You know, the sun will probably set at some point on my sports career. I don't know when that's gonna be in like most people in professional sports. It probably won't be my choice. But you know, there's a reality that that's, that's gonna happen. And so when that happens, like I've got a lot of other things I'm interested in. I can't tell you when they'll happen in the future, but I'd really like to work in climate change. I don't know what I would be doing there, <laugh>, but, you know, I think it's, it's a really important kind of pressing problem. And so I've thought, I've thought a lot about that, but I think the next, this first chapter in my life has been a lot about sports. When this chapter closes, whenever that might be. I think the next chapter will probably be a bit about scale and helping more people have access to some of the work that I do, as many people as they're interested in it and wanna be a part of it. And then maybe the third chapter will be spent trying to figure out how we save the planet from our own self-destruction.

Rob Pintwala (01:03:40):

I love that I've had the similar thought, thank you. And some more confusion about how I'd get into climate change <laugh>. As far as the scale you've definitely acquired a lot of, you know, an online audience and your content's fantastic. Where can people look you up to, to see some of the content you put out?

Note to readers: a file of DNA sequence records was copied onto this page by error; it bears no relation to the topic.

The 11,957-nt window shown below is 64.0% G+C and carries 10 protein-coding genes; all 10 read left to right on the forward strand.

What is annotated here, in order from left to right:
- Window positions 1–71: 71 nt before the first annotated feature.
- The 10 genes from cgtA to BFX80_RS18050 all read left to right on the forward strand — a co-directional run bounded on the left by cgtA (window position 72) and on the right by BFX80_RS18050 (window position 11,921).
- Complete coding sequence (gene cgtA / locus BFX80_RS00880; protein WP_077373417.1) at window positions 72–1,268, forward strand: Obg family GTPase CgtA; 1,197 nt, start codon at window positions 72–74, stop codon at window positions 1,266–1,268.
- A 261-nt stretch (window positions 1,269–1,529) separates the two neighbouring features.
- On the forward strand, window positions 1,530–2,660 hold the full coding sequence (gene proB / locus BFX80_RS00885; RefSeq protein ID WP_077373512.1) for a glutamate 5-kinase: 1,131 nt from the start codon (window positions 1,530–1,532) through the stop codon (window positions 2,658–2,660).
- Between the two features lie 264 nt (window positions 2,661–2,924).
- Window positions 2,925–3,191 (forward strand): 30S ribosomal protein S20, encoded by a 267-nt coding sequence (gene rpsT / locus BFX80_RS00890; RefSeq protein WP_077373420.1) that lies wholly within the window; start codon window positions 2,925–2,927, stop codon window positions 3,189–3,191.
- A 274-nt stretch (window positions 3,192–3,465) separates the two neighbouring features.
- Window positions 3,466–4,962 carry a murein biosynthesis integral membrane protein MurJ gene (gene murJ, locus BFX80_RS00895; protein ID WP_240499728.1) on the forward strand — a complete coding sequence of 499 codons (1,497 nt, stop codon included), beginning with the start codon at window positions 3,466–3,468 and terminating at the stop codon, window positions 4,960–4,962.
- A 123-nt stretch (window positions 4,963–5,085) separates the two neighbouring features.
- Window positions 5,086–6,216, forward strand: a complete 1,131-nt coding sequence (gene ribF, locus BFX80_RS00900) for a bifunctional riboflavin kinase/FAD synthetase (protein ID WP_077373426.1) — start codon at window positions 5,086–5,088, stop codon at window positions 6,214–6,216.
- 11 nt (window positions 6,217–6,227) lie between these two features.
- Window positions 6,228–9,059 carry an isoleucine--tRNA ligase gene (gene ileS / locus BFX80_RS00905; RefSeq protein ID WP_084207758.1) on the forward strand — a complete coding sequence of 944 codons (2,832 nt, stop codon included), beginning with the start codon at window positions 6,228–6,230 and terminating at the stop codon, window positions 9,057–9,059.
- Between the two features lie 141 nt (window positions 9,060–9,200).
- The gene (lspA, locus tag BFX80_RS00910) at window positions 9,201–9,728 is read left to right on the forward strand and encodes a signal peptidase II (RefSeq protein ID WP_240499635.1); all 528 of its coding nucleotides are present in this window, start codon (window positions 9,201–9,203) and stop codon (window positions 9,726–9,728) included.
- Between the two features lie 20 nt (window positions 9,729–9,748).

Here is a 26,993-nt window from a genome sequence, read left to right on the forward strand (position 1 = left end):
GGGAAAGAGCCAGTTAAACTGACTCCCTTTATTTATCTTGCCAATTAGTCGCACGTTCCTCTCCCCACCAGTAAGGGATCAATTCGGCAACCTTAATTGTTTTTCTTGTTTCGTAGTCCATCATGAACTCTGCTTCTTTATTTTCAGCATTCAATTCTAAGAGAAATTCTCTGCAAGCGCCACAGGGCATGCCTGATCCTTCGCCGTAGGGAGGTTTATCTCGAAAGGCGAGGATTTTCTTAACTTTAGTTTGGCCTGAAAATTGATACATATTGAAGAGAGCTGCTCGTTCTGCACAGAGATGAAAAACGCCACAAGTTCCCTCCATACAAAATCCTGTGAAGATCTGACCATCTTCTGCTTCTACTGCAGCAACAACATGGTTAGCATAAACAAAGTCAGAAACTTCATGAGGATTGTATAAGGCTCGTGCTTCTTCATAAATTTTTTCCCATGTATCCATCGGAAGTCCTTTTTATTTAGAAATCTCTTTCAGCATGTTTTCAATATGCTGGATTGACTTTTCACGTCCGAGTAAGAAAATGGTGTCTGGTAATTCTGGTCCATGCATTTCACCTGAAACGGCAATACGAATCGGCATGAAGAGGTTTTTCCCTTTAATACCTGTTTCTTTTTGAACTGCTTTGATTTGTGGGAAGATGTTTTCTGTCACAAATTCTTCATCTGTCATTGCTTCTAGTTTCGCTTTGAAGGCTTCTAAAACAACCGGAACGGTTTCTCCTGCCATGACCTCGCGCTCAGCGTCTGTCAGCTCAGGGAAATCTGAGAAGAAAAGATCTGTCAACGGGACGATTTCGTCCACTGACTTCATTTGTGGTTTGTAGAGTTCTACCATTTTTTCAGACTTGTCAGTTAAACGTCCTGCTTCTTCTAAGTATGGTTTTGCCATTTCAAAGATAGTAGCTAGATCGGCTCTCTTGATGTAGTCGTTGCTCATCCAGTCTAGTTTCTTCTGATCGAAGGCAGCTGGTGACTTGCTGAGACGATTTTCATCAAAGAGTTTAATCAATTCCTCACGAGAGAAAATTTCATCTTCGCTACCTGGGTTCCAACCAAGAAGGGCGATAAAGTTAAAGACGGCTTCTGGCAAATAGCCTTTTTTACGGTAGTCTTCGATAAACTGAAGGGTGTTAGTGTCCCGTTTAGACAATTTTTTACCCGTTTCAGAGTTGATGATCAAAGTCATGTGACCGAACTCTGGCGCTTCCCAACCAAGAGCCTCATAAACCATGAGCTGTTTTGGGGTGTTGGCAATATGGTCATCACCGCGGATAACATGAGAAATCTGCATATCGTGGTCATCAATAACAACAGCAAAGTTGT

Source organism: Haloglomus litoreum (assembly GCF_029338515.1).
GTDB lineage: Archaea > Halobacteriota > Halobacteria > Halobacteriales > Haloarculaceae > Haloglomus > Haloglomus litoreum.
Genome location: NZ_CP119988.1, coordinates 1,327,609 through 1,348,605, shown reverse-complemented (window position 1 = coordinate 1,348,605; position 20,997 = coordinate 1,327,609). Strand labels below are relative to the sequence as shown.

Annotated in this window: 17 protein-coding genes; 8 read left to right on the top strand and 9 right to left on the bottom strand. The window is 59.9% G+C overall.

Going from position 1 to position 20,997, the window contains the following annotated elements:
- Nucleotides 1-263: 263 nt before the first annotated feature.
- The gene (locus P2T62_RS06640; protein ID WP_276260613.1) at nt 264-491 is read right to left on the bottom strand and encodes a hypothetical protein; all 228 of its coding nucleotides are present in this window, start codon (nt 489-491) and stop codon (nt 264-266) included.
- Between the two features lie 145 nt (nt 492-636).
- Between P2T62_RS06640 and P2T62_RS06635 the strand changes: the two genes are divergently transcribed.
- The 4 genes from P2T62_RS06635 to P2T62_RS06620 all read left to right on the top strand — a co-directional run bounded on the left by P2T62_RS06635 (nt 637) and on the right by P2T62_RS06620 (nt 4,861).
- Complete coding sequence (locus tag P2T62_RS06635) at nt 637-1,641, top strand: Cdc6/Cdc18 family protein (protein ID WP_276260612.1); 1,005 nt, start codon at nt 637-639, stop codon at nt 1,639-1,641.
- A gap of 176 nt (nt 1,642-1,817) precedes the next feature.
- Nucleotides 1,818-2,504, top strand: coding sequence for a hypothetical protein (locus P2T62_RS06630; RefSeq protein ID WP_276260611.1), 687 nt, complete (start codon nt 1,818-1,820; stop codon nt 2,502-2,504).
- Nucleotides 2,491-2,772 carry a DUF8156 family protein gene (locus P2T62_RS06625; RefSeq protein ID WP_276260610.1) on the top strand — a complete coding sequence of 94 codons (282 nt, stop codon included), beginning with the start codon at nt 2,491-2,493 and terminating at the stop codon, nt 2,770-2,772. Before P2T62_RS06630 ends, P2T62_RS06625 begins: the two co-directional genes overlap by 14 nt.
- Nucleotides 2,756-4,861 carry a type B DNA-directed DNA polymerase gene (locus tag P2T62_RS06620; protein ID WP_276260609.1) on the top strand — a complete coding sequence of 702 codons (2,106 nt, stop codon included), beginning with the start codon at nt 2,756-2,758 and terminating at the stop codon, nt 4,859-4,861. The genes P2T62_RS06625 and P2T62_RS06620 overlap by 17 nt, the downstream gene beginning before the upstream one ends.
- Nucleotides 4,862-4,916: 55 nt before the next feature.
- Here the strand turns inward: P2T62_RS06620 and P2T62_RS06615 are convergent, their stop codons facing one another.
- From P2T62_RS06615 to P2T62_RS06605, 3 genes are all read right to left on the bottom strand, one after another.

Alex Auerbach (01:04:01):

Yeah, so I have a newsletter, a couple newsletters. I write one's called Unfair Advantage. It's really like the intersection of coaching and psychology with my friend Cody Royal where we talk a lot about kind of the wellbeing of coaches, but also ways coaches can enhance their own health and high performance. I write my own newsletter called Perform which is also about the principles of high performance. You can find that on beehive. It's perform dot beehive, B e e H i, confusing website Twitter at Alex Eck, PhD, LinkedIn, same thing. Those are the the main places I hang out. And I appreciate your kind words about the content, just doing the best I can to, to help as many people as I can. And we'll keep sharing stuff there.

Rob Pintwala (01:04:45):

Incredible. Kim, any final words?

Kim Foster Yardley (01:04:48):

No, just, it's been so great to reconnect with you and and also to hear your perspectives. I think one of the things I'm going to walk away with is how important it is to, to be reflective, to be honest with yourself and attune with your values. And I, but I think also to be open to change, to be open to adjusting as life moves forward. Like you said, that they are these seasons and we can adjust with the season we are in. We don't have to have this quite rigid approach to how things work. So thank you. Thank

Alex Auerbach (01:05:24):

You. Thanks for having me.

Rob Pintwala (01:05:37):

Thank you for listening to this episode of The Actualized Podcast. You can find the show notes for this episode as well as all other episodes at first If you like this podcast, please leave us a review on your favorite podcast platform. Thank you again and we'll see you next time.

More episodes